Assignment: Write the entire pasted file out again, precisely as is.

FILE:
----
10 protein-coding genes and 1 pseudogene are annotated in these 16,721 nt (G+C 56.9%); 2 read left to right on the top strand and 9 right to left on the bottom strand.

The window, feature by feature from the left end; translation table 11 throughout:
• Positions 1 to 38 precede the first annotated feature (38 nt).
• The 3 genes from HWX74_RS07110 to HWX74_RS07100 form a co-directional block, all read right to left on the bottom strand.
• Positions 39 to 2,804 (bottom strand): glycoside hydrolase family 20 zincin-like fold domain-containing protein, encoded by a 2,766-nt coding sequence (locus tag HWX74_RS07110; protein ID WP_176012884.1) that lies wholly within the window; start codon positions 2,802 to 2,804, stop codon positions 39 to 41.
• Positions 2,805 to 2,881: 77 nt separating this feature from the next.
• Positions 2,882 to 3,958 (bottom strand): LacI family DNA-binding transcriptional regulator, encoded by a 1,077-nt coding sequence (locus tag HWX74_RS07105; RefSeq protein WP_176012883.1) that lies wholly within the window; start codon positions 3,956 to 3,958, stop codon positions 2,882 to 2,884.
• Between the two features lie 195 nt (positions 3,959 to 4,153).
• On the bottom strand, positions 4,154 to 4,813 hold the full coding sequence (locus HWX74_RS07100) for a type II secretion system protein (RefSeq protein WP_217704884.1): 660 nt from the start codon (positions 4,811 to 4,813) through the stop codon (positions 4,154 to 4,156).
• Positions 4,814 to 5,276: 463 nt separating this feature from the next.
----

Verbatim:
10 protein-coding genes and 1 pseudogene are annotated in these 16,721 nt (G+C 56.9%); 2 read left to right on the top strand and 9 right to left on the bottom strand.

The window, feature by feature from the left end; translation table 11 throughout:
• Positions 1 to 38 precede the first annotated feature (38 nt).
• The 3 genes from HWX74_RS07110 to HWX74_RS07100 form a co-directional block, all read right to left on the bottom strand.
• Positions 39 to 2,804 (bottom strand): glycoside hydrolase family 20 zincin-like fold domain-containing protein, encoded by a 2,766-nt coding sequence (locus tag HWX74_RS07110; protein ID WP_176012884.1) that lies wholly within the window; start codon positions 2,802 to 2,804, stop codon positions 39 to 41.
• Positions 2,805 to 2,881: 77 nt separating this feature from the next.
• Positions 2,882 to 3,958 (bottom strand): LacI family DNA-binding transcriptional regulator, encoded by a 1,077-nt coding sequence (locus tag HWX74_RS07105; RefSeq protein WP_176012883.1) that lies wholly within the window; start codon positions 3,956 to 3,958, stop codon positions 2,882 to 2,884.
• Between the two features lie 195 nt (positions 3,959 to 4,153).
• On the bottom strand, positions 4,154 to 4,813 hold the full coding sequence (locus HWX74_RS07100) for a type II secretion system protein (RefSeq protein WP_217704884.1): 660 nt from the start codon (positions 4,811 to 4,813) through the stop codon (positions 4,154 to 4,156).
• Positions 4,814 to 5,276: 463 nt separating this feature from the next.